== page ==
Michigan Supreme Court

LANSING, MI (MPRN)--   Allowing witnesses in criminal trials to testify remotely violates the Michigan and US constitutions – unless the defense agrees. 

That decision came Monday from the Michigan Supreme Court.

It was a 6-0 decision. The court said remote testimony can violate a defendant’s right to confront witnesses. 

Marquette County Prosecutor Matthew Wiese is the president-elect of the Prosecuting Attorneys Association of Michigan. He says the decision creates problems for courts. 

LANSING, MI (MPRN)--   Michigan’s courts will likely face a surge in eviction cases if a moratorium is lifted at the end of the month; however, the state Supreme Court is planning ways to help avert people being turned out of their homes for failure to pay rent. 

Governor Gretchen Whitmer ordered the eviction moratorium in mid-March as part of the state’s response to the COVID-19 crisis. Before then, courts processed about 17,000 eviction cases every month.

LANSING, MI, March 15, 2020 – With a unanimous vote, the Michigan Supreme Court is authorizing trial courts to implement emergency measures in order to reduce the risk of transmission of the COVID-19 virus to provide the greatest protection possible to those who work and have business in Michigan’s courts.

LANSING, MI (MPRN)--   The Michigan Supreme Court will hear arguments on whether a law that makes it more difficult for petition drives to qualify for the ballot is constitutional. 

The lawsuit challenges an official opinion from state Attorney General Dana Nessel, a Democrat. The opinion addresses a law that sets new standards for petition drives to succeed. One of the rules says no more than 15 percent of the signatures can come from one congressional district.

LANSING, MI (AP)--   The Michigan Supreme Court says the public can bring laptops, tablets and phones into local courthouses. 

The court announced the groundbreaking policy change Wednesday. The new rule covers the use of electronic devices in courtrooms and clerk's offices, where public documents are stored. The public can bring electronic devices into courtrooms to take notes, use the internet or exchange email and text messages. Photos or video, however, are prohibited unless approved by a judge.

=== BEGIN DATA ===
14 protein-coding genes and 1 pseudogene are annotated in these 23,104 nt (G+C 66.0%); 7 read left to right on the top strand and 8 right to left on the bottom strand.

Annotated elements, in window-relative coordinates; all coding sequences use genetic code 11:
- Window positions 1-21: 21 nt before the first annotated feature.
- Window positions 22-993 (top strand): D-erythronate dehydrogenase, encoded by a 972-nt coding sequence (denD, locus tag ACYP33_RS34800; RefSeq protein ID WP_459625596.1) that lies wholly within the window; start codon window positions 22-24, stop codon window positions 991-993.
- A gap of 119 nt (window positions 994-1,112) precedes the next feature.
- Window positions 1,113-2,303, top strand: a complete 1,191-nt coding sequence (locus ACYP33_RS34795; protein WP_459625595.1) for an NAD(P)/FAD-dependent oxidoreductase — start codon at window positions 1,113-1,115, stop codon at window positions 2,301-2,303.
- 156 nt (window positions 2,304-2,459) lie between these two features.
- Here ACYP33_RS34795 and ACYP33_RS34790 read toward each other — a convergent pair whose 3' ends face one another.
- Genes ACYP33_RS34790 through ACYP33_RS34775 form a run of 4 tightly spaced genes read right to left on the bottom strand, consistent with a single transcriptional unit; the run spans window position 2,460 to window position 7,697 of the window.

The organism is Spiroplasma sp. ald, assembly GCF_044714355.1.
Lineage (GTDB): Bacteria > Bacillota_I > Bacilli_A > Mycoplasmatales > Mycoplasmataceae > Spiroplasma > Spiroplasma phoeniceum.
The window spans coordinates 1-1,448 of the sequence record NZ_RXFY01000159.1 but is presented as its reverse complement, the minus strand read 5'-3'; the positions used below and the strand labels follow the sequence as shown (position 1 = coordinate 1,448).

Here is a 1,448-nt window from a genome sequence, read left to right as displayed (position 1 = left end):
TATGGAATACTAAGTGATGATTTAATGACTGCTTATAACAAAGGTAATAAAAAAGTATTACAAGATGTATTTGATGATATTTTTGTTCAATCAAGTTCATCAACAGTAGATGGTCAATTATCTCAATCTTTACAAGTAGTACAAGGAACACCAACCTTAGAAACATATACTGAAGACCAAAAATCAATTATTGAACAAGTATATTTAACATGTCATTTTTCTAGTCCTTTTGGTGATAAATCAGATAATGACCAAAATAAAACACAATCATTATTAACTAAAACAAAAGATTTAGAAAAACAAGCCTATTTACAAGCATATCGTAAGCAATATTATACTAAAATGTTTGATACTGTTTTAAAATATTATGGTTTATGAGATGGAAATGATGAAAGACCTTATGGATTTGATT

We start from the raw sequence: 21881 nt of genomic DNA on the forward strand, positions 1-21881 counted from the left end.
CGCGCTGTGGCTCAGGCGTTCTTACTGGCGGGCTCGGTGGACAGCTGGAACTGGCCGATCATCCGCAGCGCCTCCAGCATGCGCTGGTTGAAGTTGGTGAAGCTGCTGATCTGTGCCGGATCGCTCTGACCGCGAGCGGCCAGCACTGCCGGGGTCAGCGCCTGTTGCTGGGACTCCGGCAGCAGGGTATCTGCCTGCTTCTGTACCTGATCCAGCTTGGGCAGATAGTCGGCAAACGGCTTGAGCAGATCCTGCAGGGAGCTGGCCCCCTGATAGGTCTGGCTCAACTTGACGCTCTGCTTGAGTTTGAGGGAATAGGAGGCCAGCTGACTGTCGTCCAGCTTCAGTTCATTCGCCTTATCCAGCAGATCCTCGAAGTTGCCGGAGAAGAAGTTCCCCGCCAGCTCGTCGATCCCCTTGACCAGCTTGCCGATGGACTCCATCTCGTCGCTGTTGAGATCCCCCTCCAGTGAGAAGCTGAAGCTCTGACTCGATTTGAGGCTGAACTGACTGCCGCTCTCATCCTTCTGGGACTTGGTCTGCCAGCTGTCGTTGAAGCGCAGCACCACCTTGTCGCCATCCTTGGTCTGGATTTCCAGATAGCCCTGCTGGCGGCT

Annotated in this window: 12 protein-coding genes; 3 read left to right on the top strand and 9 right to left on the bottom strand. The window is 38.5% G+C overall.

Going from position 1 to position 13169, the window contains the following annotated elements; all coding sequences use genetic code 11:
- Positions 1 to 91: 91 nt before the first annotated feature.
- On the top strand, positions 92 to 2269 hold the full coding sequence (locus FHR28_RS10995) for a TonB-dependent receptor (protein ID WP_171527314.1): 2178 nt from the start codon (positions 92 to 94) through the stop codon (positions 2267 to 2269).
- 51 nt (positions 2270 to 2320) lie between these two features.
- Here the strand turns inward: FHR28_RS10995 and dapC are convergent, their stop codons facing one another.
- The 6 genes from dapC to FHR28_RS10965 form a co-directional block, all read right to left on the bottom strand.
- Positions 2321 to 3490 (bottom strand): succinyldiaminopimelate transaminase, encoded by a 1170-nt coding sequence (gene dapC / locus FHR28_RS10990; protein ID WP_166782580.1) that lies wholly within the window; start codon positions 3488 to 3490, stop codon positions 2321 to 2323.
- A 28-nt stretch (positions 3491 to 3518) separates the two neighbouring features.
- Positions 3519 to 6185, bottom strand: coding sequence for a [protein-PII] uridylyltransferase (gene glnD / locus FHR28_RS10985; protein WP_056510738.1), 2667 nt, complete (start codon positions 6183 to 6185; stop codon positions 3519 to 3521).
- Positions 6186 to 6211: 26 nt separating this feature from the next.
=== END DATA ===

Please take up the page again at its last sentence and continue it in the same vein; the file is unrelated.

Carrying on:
LANSING, MI (AP)--   Court clerks around Michigan are criticizing a proposal to allow phones and other electronic devices in courthouses.

Among their objections: They fear they’ll lose money.

The Michigan Supreme Court is holding a public hearing Wednesday in Lansing.

Courts typically charge people to make copies of public documents. Someone with an electronic device could do it for free. For example, Mason County charges $1 per page. Clerk Cheryl Kelly says the proposed rule “would put a dent in our revenue.”

DETROIT (AP) — A lawyer is warning that local governments in Michigan could face a financial calamity if forced to repay surplus cash from the sale of tax-foreclosed properties. The Michigan Supreme Court heard arguments Thursday over a law that allows treasurers to keep any surplus after overdue property taxes are paid from a property sale. Christina Martin, an attorney for two people in Oakland County, calls it "stealing." But John Bursch, arguing for Oakland County, says lawmakers can always change the law.

LANSING, MI (MPRN)--   Governor Gretchen Whitmer is asking the Michigan Supreme Court to reinstate her emergency ban on the sale of flavored vaping products in Michigan.  

A motion asks the state Supreme Court to bypass lower courts and immediately consider the case. The Whitmer administration’s filing says the matter is urgent because of the risk to public health – it says candy- and popcorn-flavored vaping products are attractive to young consumers who could easily become hooked on nicotine.

MARQUETTE, MI--   Northern Michigan University will be the final stop for Michigan Attorney General Dana Nessel and Michigan Supreme Court Justice Megan Cavanagh on their statewide listening tour about elder abuse.

The meetings have been held to identify issues facing Michigan seniors to better guide the Attorney General’s Elder Abuse Task Force.

LANSING, MI (MPRN)--   The Michigan Supreme Court heard arguments Wednesday on whether it was legal for the state Legislature to adopt citizen-led ballot initiatives last year, then quickly change them. 

State Solicitor General Fadwa Hammoud argued against the “adopt and amend” move. She said the Legislature thwarted the will of the people who signed the initiatives.

“This would create a permanent escape route for the Legislature, for the people to never get their voice through initiative power.”

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